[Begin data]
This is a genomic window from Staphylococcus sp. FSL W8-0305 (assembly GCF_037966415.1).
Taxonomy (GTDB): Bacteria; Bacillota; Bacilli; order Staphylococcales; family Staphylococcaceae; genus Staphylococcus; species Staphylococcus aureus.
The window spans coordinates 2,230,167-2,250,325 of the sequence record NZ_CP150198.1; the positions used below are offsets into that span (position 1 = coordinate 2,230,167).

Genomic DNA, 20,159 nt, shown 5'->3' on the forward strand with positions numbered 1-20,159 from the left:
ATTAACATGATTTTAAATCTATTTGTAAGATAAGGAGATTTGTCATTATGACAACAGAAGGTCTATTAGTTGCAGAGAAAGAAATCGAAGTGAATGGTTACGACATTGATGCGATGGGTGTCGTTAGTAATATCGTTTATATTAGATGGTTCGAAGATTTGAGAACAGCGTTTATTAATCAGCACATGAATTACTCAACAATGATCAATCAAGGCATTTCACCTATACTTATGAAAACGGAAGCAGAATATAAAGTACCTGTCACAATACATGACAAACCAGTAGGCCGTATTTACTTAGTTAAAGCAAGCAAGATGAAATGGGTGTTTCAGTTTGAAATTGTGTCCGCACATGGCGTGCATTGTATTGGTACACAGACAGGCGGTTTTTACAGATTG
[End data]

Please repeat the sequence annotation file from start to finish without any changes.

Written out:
This is a genomic window from Staphylococcus sp. FSL W8-0305 (assembly GCF_037966415.1).
Taxonomy (GTDB): Bacteria; Bacillota; Bacilli; order Staphylococcales; family Staphylococcaceae; genus Staphylococcus; species Staphylococcus aureus.
The window spans coordinates 2,230,167-2,250,325 of the sequence record NZ_CP150198.1; the positions used below are offsets into that span (position 1 = coordinate 2,230,167).

Genomic DNA, 20,159 nt, shown 5'->3' on the forward strand with positions numbered 1-20,159 from the left:
ATTAACATGATTTTAAATCTATTTGTAAGATAAGGAGATTTGTCATTATGACAACAGAAGGTCTATTAGTTGCAGAGAAAGAAATCGAAGTGAATGGTTACGACATTGATGCGATGGGTGTCGTTAGTAATATCGTTTATATTAGATGGTTCGAAGATTTGAGAACAGCGTTTATTAATCAGCACATGAATTACTCAACAATGATCAATCAAGGCATTTCACCTATACTTATGAAAACGGAAGCAGAATATAAAGTACCTGTCACAATACATGACAAACCAGTAGGCCGTATTTACTTAGTTAAAGCAAGCAAGATGAAATGGGTGTTTCAGTTTGAAATTGTGTCCGCACATGGCGTGCATTGTATTGGTACACAGACAGGCGGTTTTTACAGATTG